So, now for the ultimate question: What does this album do wrong? Two things kept me from writing this review closer to around when Toby Fox released the game. One: Figuring out how to structure the review. Two: Figuring out a negative. A genuine, bona-fida negative. I don’t believe that anything as a whole is perfect. I might comment on something as “perfect”, but I’m exaggerating. No matter the reviewer, we’ll press hard on things that we love and stretch to find things that we don’t like. I like my final paragraph to include my negative. The one thing that stuck out for me that proves my belief about perfection. Even in my Ducktales review, I managed to talk about a lesser piece of mixing I found in one of the songs. Here? Toby Fox should have looped some of the songs on the official soundtrack release. Some, like the likeable, memorable regular battle theme (an achievement in itself, as most RPG standard themes can grow repetitive) “Enemy Approaching” is only over 50 seconds long. If you’re like me, you have a finger over your phone just waiting to hit the replay button. That’s it. That’s all I have. I don’t know whether I’ve failed as a critic, or I’ve found the edge to the critiquing universe. Maybe, just maybe, it’s a matter of it being a soundtrack tailored to my exact tastes. Could that be something that’s considered a negative flaw? Maybe it’s insistence on varying styles and revisiting recognizable themes won’t appeal to certain people. Maybe one would want the cohesion. Undertale isn’t for everyone. It doesn’t play it safe and stick to a popular style. Which, I would then argue, is exactly why the soundtrack stands as a piece of art. Art is recognized not for what it is, nor for what it does for the audience. Art is recognized for having something more than the surface value.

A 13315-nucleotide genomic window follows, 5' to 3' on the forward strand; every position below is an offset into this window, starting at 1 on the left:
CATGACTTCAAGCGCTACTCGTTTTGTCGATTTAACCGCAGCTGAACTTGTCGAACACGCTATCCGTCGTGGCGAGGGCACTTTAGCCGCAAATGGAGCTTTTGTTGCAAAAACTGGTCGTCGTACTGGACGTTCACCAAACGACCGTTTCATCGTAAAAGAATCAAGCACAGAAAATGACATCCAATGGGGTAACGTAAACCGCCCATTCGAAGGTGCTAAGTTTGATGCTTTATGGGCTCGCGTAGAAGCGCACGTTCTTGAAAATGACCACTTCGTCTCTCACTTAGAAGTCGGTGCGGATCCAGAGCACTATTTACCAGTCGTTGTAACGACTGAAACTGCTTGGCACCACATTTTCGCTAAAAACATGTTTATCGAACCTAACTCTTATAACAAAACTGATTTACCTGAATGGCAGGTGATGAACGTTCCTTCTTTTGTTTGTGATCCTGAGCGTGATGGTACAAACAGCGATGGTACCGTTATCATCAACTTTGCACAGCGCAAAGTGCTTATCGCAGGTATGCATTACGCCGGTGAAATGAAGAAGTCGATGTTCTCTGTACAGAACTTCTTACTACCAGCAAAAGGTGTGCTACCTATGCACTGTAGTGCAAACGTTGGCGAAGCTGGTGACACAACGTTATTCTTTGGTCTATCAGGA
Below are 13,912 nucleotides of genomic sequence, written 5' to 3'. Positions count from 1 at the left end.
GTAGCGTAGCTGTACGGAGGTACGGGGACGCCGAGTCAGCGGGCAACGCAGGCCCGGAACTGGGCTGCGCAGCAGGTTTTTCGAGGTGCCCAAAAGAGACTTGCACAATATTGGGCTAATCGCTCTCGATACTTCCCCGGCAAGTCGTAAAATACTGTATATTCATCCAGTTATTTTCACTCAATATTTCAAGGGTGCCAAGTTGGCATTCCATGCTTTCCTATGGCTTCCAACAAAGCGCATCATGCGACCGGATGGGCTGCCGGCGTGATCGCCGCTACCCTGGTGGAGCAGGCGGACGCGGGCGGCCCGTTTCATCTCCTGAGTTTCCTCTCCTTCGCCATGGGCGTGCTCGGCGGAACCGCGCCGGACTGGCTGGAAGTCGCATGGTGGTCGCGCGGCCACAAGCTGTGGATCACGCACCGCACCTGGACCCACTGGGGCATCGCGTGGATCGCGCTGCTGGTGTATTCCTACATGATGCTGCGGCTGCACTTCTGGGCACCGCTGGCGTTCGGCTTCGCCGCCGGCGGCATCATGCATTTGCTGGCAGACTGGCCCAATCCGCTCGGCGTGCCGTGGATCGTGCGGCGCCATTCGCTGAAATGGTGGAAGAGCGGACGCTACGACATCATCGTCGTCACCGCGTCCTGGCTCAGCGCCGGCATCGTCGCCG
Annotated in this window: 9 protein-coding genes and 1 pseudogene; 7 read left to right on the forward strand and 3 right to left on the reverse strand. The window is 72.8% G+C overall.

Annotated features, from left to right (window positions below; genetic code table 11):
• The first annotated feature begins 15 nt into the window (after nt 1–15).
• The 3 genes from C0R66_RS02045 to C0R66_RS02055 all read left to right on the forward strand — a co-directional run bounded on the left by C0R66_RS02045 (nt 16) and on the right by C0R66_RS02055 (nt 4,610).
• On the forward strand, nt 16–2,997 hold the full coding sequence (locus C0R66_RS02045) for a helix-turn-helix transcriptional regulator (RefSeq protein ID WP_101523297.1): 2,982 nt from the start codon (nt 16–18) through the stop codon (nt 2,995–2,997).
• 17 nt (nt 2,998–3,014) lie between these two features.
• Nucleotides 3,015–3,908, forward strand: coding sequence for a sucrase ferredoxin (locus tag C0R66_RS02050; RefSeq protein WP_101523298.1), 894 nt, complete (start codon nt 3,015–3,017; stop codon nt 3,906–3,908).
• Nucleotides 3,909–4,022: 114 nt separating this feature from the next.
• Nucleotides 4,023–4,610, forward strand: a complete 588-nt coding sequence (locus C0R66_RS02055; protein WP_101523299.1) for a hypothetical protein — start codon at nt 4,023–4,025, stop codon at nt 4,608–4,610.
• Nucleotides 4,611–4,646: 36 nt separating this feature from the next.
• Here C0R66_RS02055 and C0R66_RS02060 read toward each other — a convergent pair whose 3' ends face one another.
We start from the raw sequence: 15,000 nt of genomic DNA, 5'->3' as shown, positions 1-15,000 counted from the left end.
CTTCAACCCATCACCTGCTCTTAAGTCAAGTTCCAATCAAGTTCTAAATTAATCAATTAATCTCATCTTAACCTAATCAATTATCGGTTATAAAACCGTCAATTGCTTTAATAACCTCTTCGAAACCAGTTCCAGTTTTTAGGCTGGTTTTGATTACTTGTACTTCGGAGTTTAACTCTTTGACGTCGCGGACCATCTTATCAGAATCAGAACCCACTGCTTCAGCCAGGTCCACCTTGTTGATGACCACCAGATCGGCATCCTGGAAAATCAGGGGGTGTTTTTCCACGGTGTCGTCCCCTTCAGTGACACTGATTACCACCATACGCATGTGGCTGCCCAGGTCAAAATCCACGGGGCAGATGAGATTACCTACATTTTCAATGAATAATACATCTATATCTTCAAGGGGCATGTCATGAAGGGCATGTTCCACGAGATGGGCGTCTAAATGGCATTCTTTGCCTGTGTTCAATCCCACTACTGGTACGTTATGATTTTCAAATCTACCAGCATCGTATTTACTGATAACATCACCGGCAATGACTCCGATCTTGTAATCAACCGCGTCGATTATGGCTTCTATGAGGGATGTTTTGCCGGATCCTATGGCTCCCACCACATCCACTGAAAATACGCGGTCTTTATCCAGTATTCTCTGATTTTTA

Regardless if you think Undertale has the greatest soundtrack of the year, or even the decade, it’s impossible to deny what it’s done. Using a multitude of carefully curated and welcoming inspirations, Toby Fox has crafted what many rightfully consider his masterpiece. The motifs he has lovingly composed flow in and out of the tracks like a charming friend going through a daily change. Maybe some days he’s a little goofy. A little sad. A little scary. Maybe he’s even balls-to-the-walls insane. I almost want to keep writing. To write that huge essay about how the games music is like one giant spider web of influences and thematic touches. Go give Undertale a listen. Do you have anything better to do?
Do you agree with the review and score? Let us know in the comments below!
Posted on January 5, 2016 by Chris Hayman. Last modified on January 13, 2016.